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Software engineer detained at JFK, tested to prove he’s an engineer

Software engineer detained at JFK, tested to prove he’s an engineer

© GDG Lagos
Software engineer Celestine Omin

Donald Trump’s temporary immigration ban and the ensuing heightened security procedures for travelers from outside the U.S. have caused a great deal of trouble for visitors to the country.

On Sunday, though, things got taken to the next level when the

Customs and Border Protection office reportedly claimed its latest victim: 28-year-old Celestine Omin, who was traveling from Lagos, Nigeria on business.”

Omin, a

software engineer

at Andela — a tech startup that connects developers in Africa with U.S employers — had a particularly unwelcoming reception when he deplaned at John F. Kennedy Airport and

was given a test to prove he was actually a software engineer.”

A LinkedIn post detailing Omin’s challenging experience explained that upon landing in New York after spending 24 miserable hours on a Qatar Airways flight, he was given some trouble about the short-term visa he obtained for his trip.

According to the post, an unprepared and exhausted Omin waited in the airport for approximately 20 minutes before being questioned by a Customs and Border Protection officer about his occupation. After several questions were asked, he was reportedly brought to a small room and told to sit down, where he was left for another hour before another customs officer entered and resumed grilling him.

“Your visa says you are a software engineer. Is that correct?” the officer reportedly asked Omin. After verbally confirming his occupation, Omin was given a piece of paper and a pen to test his knowledge as a software engineer.

Omin was instructed to answer the following questions:

  • “Write a function to check if a Binary Search Tree is balanced.”
  • “What is an abstract class, and why do you need it.”

According to the LinkedIn post, Omin who has over seven years of experience in his department, was seriously sleep deprived and emotionally flustered by this point. Thus, he felt the questions were “opaque and could have multiple answers.” In fact, to him they looked suspiciously like the officer simply Googled, “Questions to ask a software engineer,” which he addressed in comments on his Twitter account.

After Omin attempted to complete the ridiculous test designed to prove he was, in fact, a software engineer, he was informed by a customs official (who he suspects wasn’t technically trained) that

his responses were incorrect.

“No one would tell me why I was being questioned. Every single time I asked [the official] why he was asking me these questions, he hushed me … I wasn’t prepared for this. If I had known this was happening beforehand, I would have tried to prepare,” Omin told LinkedIn.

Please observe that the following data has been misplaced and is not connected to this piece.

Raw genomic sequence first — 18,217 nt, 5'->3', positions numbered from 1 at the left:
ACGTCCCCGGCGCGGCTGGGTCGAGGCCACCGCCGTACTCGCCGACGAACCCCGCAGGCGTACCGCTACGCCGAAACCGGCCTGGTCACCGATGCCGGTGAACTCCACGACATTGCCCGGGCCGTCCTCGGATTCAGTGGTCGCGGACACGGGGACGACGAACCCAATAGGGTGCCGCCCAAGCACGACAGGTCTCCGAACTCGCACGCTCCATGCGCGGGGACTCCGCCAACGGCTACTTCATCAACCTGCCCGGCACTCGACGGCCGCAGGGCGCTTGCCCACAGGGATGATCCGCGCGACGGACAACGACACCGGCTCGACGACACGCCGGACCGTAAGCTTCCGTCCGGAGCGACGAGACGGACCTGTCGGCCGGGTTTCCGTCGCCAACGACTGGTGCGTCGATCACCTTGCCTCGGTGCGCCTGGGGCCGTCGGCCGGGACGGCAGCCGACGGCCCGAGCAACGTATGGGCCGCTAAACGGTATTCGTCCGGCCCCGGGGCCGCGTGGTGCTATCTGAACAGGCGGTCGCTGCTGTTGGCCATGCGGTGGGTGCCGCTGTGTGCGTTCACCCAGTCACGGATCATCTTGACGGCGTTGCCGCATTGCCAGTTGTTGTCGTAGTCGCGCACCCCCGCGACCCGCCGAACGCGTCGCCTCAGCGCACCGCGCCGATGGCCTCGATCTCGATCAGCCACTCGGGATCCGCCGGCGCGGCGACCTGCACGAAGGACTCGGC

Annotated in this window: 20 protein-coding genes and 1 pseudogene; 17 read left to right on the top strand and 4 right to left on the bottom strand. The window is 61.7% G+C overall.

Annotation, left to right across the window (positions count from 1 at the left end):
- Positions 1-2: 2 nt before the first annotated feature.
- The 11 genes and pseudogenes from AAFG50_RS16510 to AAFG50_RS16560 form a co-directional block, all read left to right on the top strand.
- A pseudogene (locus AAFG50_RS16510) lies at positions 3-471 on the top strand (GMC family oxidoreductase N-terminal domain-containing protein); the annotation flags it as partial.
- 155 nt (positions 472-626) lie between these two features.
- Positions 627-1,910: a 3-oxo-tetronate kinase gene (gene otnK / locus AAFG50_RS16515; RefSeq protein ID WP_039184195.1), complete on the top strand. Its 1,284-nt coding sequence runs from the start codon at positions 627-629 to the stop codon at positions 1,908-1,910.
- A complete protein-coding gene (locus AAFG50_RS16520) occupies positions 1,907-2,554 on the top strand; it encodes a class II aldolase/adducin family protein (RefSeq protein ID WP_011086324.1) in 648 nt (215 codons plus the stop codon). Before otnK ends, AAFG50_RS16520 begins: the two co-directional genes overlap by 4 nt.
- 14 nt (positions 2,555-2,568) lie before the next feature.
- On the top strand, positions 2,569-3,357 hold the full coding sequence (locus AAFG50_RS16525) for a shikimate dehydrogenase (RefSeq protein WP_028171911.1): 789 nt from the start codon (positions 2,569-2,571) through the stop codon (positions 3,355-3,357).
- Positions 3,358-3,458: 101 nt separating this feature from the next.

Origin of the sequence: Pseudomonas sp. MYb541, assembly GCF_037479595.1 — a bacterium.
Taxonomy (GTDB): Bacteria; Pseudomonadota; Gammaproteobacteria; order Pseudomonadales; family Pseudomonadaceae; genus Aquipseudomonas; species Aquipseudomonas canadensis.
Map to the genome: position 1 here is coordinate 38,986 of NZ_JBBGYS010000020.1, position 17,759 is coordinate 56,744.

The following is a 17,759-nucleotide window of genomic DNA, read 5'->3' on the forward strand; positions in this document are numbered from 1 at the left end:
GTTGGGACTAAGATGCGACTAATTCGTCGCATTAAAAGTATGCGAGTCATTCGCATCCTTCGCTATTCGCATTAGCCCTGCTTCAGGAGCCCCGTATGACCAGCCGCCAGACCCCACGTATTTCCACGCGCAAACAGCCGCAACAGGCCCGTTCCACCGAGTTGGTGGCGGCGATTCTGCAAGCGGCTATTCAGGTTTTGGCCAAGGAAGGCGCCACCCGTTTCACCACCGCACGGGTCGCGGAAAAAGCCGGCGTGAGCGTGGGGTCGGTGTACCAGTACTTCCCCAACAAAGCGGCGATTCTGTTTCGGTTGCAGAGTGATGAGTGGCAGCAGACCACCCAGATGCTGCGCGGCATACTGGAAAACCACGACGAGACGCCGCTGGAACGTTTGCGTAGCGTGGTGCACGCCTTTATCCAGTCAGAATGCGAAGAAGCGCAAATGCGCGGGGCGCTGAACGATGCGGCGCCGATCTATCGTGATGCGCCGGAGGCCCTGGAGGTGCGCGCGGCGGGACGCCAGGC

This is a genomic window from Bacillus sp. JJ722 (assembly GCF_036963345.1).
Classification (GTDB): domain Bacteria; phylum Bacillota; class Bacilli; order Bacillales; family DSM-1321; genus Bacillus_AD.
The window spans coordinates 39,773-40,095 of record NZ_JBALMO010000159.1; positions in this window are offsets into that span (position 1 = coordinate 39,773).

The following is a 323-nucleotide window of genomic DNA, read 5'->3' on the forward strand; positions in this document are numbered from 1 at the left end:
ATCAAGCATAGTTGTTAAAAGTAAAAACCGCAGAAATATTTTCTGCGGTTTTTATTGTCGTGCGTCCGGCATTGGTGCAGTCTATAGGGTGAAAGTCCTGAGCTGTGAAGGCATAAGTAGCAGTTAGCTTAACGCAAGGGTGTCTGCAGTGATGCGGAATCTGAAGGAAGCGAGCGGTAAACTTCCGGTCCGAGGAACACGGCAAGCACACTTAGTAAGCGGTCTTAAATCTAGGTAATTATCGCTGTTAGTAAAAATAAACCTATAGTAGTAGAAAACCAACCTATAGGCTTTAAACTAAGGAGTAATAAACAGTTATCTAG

“That is when I thought I would never get into the United States.”

As Omin sat, convinced he would be denied access into the United States, an official suddenly told him he was free to go. Without any further explanation, the official apparently said, “Look, I am going to let you go, but you don’t look convincing to me.” Tired and discouraged, he simply walked out of the office without responding, and after posting about his experience on Twitter, received an outpouring of support from stunned followers.

Once Omin was released from the airport, he learned that

U.S. Customs even called his employer, Andela, along with New York based firm and client First Access for additional questioning.

Christina Sass, co-founder of Andela, reportedly received the call about Omin, and explained this was the first time any of Andela’s engineers have been grilled with questions specific to software engineering. “Celestine was the first software engineer at one of the most visible e-commerce sites in Africa and is exactly the kind of person we want coming to America and sharing his skills,” said Jeremy Johnson, co-founder and CEO of Andela.

“Tapping into brilliant minds like Celestine’s is a huge help to many American companies who are struggling to find talent,” Johnson told LinkedIn. “We want to make sure that our team members around the world know what to prepare for and don’t get unnecessarily hassled for their work.”

For fear of similar roadblocks taking place in the future, Johnson reportedly reached out to Customs and Border Protection to seek additional information surrounding the mishap with Omin’s work visa.

In an email, a spokesperson from Customs and Border Protection said, “U.S. Customs and Border Protection (CBP) officers strive to treat all people arriving in the country with dignity and respect,” however, clarified they are “not at liberty to discuss individual cases” as a result of the Privacy Act.

Additionally, the spokesperson explained that

according to U.S. immigration law, “applicants for admission bear the burden of proof to establish that they are clearly eligible to enter the U.S.” a

nd encountering individuals traveling to the country with fraudulent documents “is not uncommon.”

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